The use of value plays a huge role in both paintings. DaVinci uses abrupt changes in value; The pale skin of the woman face and hands against her dark hair and dress. He uses the same type of changes to show the wrinkles on the fabric of her clothing. (ROEMER, CK. “Looking at Great Art Practice.” Http://www.studiocodex.com. N.p., 2007. Web.) Andy Warhol uses value changes in the brightness of Marilyn’s hair against the darker background. The black tones used underneath her hair are darker than the color of her somewhat pale skin.
Another similarity is the massive amounts of recreations or paintings based on the same subject. Many artists has done their own version of the Mona Lisa, making her their nationality, fat, and even making her another person altogether. Many artists have also taken Marilyn Monroe and painted her their own way.
Both paintings still play a huge role in society today. You can buy phone cases, laptop skins, and even clothing with a picture of these paintings. Replicas of both paintings can be seen hanging on walls of homes, restaurants, and art galleries. Mona Lisa and Marilyn Monroe are both easily recognized and correctly identified in today’s society.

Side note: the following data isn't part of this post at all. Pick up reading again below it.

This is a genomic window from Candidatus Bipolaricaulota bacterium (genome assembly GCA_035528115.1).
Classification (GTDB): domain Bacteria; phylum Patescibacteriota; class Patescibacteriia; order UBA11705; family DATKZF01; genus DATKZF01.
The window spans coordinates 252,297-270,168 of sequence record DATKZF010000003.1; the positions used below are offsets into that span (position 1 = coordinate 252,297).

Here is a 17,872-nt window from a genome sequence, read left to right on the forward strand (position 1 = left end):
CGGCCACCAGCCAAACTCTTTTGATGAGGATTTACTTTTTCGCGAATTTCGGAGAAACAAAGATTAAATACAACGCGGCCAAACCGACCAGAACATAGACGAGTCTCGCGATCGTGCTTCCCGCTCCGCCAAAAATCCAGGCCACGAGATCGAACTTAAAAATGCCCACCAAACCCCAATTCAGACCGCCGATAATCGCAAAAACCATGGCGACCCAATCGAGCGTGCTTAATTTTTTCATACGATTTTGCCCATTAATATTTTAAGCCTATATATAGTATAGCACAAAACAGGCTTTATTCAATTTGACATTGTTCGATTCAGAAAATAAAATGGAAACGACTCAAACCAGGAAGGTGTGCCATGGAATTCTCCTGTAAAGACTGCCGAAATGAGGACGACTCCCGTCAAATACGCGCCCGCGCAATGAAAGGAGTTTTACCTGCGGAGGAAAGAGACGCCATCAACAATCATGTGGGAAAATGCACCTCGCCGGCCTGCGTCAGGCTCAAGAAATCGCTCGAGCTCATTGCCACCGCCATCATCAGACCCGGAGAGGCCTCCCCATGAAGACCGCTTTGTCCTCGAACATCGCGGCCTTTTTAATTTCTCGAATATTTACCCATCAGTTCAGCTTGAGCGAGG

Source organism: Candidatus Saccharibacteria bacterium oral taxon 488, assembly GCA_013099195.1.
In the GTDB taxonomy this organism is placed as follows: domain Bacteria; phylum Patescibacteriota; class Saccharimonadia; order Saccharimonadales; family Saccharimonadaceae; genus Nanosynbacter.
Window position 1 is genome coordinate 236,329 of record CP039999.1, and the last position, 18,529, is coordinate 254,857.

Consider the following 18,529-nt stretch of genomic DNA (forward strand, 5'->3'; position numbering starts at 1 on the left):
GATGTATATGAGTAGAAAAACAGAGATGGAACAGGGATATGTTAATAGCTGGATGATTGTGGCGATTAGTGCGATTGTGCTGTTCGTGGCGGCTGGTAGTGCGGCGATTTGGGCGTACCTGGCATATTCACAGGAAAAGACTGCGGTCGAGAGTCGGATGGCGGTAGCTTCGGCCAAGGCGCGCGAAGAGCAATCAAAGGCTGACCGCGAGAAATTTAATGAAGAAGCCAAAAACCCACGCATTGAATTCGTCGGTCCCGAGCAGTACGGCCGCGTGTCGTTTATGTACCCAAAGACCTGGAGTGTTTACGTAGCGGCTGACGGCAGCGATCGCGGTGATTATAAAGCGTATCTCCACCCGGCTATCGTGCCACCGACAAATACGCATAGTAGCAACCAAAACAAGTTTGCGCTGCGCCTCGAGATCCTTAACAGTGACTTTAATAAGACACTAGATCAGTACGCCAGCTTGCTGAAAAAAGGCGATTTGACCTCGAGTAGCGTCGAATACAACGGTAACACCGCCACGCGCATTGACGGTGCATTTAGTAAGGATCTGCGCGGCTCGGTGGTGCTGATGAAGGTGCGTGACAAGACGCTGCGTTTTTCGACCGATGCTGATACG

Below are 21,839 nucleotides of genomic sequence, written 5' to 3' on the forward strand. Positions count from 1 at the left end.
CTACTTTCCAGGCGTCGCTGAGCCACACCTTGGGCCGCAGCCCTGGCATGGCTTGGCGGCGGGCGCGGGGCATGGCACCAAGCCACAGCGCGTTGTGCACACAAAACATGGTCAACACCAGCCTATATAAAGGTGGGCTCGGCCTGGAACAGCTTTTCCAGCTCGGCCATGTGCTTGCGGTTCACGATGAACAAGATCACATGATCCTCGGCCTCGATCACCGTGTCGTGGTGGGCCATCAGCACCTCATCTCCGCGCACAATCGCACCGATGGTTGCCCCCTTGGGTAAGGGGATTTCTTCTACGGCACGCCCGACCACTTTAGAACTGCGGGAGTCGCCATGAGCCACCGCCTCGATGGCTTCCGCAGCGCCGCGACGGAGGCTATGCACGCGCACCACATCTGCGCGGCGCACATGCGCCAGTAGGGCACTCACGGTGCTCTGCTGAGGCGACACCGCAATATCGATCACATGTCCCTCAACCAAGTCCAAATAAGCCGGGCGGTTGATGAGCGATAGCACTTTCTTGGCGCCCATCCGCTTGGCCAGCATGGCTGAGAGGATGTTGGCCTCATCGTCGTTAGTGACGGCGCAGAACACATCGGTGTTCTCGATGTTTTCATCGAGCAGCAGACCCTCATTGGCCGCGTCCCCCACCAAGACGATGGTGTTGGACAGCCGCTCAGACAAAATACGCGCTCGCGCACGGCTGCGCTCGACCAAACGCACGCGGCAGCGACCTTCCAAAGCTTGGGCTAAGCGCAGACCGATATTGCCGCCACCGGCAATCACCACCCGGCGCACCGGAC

A final similarity between the two paintings is the significance they both played in their style of art. Leonardo DaVinci’s Mona Lisa is said to have “become the prototype for Renaissance paintings.” (Lorenzzi, Rosella. “Mona Lisa.” Mona Lisa. N.p., 16 Jan. 2008. Web. 16 Dec. 2012.) Andy Warhol was affectionately known as the “Pope of Pop”, and his Marilyn Monroe series came to be one of the most well-known and popular works of pop art in his time. The final difference between the two, and most interesting, is that Warhol recreated DaVinci’s Mona Lisa in his own style; putting 30 Mona Lisas in one silk screen. Warhol is quoted as saying “30 is better than 1.” (Rose, Millie. “Postmodernism.” : Andy Warhol. N.p., 08 Nov. 2010. Web. 16 Dec. 2012.) The Mona Lisa is said to have been a major inspiration to Warhol, and he was honored to be able to have his own spin on this iconic painting. Obviously Warhol’s work did not influence DaVinci because of the time frame.